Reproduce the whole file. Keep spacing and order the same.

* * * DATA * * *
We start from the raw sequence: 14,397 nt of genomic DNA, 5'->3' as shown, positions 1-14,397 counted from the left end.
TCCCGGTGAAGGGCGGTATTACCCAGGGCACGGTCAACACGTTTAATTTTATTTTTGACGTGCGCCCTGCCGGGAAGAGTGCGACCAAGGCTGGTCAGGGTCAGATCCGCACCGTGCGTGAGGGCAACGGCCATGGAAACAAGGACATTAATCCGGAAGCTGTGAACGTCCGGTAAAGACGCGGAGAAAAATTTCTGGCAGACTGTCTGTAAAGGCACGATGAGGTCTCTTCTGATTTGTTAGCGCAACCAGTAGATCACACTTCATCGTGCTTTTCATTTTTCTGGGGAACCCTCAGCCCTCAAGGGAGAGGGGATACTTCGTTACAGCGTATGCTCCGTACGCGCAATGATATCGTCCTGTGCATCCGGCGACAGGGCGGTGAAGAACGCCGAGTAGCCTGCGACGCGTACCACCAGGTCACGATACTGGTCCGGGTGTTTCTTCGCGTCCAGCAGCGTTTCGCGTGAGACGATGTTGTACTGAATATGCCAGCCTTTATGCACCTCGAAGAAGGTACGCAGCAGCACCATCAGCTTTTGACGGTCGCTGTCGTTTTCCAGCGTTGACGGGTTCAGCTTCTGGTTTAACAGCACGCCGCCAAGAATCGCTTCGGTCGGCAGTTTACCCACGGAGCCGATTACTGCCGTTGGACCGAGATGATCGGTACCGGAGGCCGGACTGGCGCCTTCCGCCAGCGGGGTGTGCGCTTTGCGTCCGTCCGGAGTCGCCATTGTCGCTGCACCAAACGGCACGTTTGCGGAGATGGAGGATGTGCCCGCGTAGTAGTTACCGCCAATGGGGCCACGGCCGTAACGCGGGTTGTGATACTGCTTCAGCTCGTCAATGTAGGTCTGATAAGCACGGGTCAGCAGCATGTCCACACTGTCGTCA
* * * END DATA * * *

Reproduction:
We start from the raw sequence: 14,397 nt of genomic DNA, 5'->3' as shown, positions 1-14,397 counted from the left end.
TCCCGGTGAAGGGCGGTATTACCCAGGGCACGGTCAACACGTTTAATTTTATTTTTGACGTGCGCCCTGCCGGGAAGAGTGCGACCAAGGCTGGTCAGGGTCAGATCCGCACCGTGCGTGAGGGCAACGGCCATGGAAACAAGGACATTAATCCGGAAGCTGTGAACGTCCGGTAAAGACGCGGAGAAAAATTTCTGGCAGACTGTCTGTAAAGGCACGATGAGGTCTCTTCTGATTTGTTAGCGCAACCAGTAGATCACACTTCATCGTGCTTTTCATTTTTCTGGGGAACCCTCAGCCCTCAAGGGAGAGGGGATACTTCGTTACAGCGTATGCTCCGTACGCGCAATGATATCGTCCTGTGCATCCGGCGACAGGGCGGTGAAGAACGCCGAGTAGCCTGCGACGCGTACCACCAGGTCACGATACTGGTCCGGGTGTTTCTTCGCGTCCAGCAGCGTTTCGCGTGAGACGATGTTGTACTGAATATGCCAGCCTTTATGCACCTCGAAGAAGGTACGCAGCAGCACCATCAGCTTTTGACGGTCGCTGTCGTTTTCCAGCGTTGACGGGTTCAGCTTCTGGTTTAACAGCACGCCGCCAAGAATCGCTTCGGTCGGCAGTTTACCCACGGAGCCGATTACTGCCGTTGGACCGAGATGATCGGTACCGGAGGCCGGACTGGCGCCTTCCGCCAGCGGGGTGTGCGCTTTGCGTCCGTCCGGAGTCGCCATTGTCGCTGCACCAAACGGCACGTTTGCGGAGATGGAGGATGTGCCCGCGTAGTAGTTACCGCCAATGGGGCCACGGCCGTAACGCGGGTTGTGATACTGCTTCAGCTCGTCAATGTAGGTCTGATAAGCACGGGTCAGCAGCATGTCCACACTGTCGTCA